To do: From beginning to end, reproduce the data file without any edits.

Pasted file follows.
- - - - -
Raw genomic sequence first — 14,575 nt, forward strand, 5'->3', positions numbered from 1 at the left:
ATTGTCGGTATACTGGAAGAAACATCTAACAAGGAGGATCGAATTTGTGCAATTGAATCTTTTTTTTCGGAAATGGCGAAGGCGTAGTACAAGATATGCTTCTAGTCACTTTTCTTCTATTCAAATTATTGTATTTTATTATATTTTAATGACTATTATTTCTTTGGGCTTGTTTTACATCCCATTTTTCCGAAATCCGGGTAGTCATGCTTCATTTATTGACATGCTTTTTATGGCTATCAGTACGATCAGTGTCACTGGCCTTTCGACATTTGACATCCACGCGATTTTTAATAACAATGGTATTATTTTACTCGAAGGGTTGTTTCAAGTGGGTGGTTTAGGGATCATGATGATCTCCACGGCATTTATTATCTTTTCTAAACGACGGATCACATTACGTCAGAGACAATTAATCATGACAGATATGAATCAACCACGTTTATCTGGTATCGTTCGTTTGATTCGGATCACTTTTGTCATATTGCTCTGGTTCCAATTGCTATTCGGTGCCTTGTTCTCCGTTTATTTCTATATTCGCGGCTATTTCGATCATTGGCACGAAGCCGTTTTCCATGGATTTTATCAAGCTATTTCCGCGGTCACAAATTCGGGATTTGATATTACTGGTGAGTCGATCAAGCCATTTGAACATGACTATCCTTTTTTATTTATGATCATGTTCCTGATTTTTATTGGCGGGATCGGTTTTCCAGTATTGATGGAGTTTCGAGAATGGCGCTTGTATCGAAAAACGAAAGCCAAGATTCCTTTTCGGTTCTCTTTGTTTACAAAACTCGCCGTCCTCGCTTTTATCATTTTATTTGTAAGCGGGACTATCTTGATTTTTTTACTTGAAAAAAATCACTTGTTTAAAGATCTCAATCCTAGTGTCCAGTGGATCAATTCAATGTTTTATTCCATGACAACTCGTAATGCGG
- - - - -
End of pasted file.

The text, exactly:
Raw genomic sequence first — 14,575 nt, forward strand, 5'->3', positions numbered from 1 at the left:
ATTGTCGGTATACTGGAAGAAACATCTAACAAGGAGGATCGAATTTGTGCAATTGAATCTTTTTTTTCGGAAATGGCGAAGGCGTAGTACAAGATATGCTTCTAGTCACTTTTCTTCTATTCAAATTATTGTATTTTATTATATTTTAATGACTATTATTTCTTTGGGCTTGTTTTACATCCCATTTTTCCGAAATCCGGGTAGTCATGCTTCATTTATTGACATGCTTTTTATGGCTATCAGTACGATCAGTGTCACTGGCCTTTCGACATTTGACATCCACGCGATTTTTAATAACAATGGTATTATTTTACTCGAAGGGTTGTTTCAAGTGGGTGGTTTAGGGATCATGATGATCTCCACGGCATTTATTATCTTTTCTAAACGACGGATCACATTACGTCAGAGACAATTAATCATGACAGATATGAATCAACCACGTTTATCTGGTATCGTTCGTTTGATTCGGATCACTTTTGTCATATTGCTCTGGTTCCAATTGCTATTCGGTGCCTTGTTCTCCGTTTATTTCTATATTCGCGGCTATTTCGATCATTGGCACGAAGCCGTTTTCCATGGATTTTATCAAGCTATTTCCGCGGTCACAAATTCGGGATTTGATATTACTGGTGAGTCGATCAAGCCATTTGAACATGACTATCCTTTTTTATTTATGATCATGTTCCTGATTTTTATTGGCGGGATCGGTTTTCCAGTATTGATGGAGTTTCGAGAATGGCGCTTGTATCGAAAAACGAAAGCCAAGATTCCTTTTCGGTTCTCTTTGTTTACAAAACTCGCCGTCCTCGCTTTTATCATTTTATTTGTAAGCGGGACTATCTTGATTTTTTTACTTGAAAAAAATCACTTGTTTAAAGATCTCAATCCTAGTGTCCAGTGGATCAATTCAATGTTTTATTCCATGACAACTCGTAATGCGG